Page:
Academic journal article International Journal of Child Health and Human Development

Prenatal Origin of Developmental Delay

Academic journal article International Journal of Child Health and Human Development

Prenatal Origin of Developmental Delay

Article excerpt

Developmental delay (DD), although generally manifested in the first years of life, may have different etiologies related to postnatal, perinatal or prenatal causes. Prenatal causes of DD that result from maternal and hence fetal exposure may be environmental (teratogenic agents), genetic, and often result from interaction of genetic and environmental factors. Teratogenic agents can be chemical (i.e. drugs, chemicals, ethanol) physical (i.e. high levels of ionizing irradiation), infectious (i.e. rubella virus), or result from metabolic or other changes in pregnancy due to maternal diseases (i.e. diabetes mellitus). Prenatal exposure to these agents may result in various degrees of DD, since the developing brain is the most susceptible organ in the embryo and fetus.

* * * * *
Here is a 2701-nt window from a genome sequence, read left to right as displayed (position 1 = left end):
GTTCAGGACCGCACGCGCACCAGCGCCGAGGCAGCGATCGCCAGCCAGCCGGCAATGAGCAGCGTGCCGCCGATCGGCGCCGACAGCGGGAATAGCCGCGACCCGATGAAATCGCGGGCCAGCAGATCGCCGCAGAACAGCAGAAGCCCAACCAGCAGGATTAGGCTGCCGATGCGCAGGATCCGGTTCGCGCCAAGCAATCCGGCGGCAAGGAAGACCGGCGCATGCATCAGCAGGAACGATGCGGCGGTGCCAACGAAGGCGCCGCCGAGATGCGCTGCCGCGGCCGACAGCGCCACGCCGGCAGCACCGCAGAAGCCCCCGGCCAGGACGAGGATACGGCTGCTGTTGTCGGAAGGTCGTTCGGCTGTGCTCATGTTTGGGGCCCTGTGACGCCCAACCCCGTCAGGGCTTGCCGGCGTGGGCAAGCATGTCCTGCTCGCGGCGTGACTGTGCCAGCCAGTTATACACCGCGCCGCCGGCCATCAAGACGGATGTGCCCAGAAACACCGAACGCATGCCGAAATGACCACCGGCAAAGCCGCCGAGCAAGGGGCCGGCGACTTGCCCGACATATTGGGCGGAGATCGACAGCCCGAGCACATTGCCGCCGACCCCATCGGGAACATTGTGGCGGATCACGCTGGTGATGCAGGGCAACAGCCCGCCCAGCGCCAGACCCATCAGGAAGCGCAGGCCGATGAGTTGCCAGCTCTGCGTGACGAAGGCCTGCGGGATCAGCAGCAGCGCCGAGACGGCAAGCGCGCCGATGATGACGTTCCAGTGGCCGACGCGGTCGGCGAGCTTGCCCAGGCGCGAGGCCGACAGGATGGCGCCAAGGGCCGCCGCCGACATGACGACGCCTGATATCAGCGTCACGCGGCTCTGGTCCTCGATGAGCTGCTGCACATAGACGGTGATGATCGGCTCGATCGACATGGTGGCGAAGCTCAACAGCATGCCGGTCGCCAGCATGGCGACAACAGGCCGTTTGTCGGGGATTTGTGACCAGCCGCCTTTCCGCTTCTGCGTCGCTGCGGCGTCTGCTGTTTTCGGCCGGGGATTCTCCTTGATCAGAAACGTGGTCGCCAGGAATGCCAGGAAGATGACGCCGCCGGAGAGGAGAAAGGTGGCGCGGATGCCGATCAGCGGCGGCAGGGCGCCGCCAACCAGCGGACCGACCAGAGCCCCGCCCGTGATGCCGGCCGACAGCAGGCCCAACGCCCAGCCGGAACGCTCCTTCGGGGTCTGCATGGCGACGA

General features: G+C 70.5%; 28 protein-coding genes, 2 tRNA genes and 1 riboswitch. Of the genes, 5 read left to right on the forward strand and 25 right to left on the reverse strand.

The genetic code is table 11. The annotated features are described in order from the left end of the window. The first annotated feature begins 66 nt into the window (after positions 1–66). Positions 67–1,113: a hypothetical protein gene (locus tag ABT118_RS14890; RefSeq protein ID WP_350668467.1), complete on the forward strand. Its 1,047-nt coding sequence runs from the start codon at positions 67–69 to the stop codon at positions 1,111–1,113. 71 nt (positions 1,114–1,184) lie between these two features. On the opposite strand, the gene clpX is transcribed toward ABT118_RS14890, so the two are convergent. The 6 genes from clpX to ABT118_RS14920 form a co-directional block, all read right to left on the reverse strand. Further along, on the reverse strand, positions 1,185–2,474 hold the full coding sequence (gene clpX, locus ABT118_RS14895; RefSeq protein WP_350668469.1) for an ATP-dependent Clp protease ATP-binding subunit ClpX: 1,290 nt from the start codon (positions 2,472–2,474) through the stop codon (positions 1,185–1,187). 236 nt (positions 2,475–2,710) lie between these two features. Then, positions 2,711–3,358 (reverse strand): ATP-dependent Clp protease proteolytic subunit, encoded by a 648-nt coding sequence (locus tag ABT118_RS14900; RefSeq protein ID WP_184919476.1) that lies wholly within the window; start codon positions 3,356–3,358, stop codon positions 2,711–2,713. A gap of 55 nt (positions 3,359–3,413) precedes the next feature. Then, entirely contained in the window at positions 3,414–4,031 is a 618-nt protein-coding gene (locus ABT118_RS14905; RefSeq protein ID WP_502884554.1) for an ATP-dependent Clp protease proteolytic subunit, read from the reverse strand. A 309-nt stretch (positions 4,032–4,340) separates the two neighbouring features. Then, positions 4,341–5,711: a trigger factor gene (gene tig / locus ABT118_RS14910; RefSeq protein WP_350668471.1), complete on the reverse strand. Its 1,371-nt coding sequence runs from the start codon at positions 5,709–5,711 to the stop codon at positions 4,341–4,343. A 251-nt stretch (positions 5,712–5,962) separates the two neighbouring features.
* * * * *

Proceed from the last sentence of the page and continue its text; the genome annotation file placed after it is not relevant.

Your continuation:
Among the infectious agents there is convincing evidence that maternal disease in pregnancy by agents such as rubella, CMV, and toxoplasma are neurobehavioral teratogens. Among the drugs which may cause neurodevelopmental damage are thalidomide, antiepileptic drugs (e.g. phenytoin, valproate, carbamazepine), coumarin derivatives andretinoids. …

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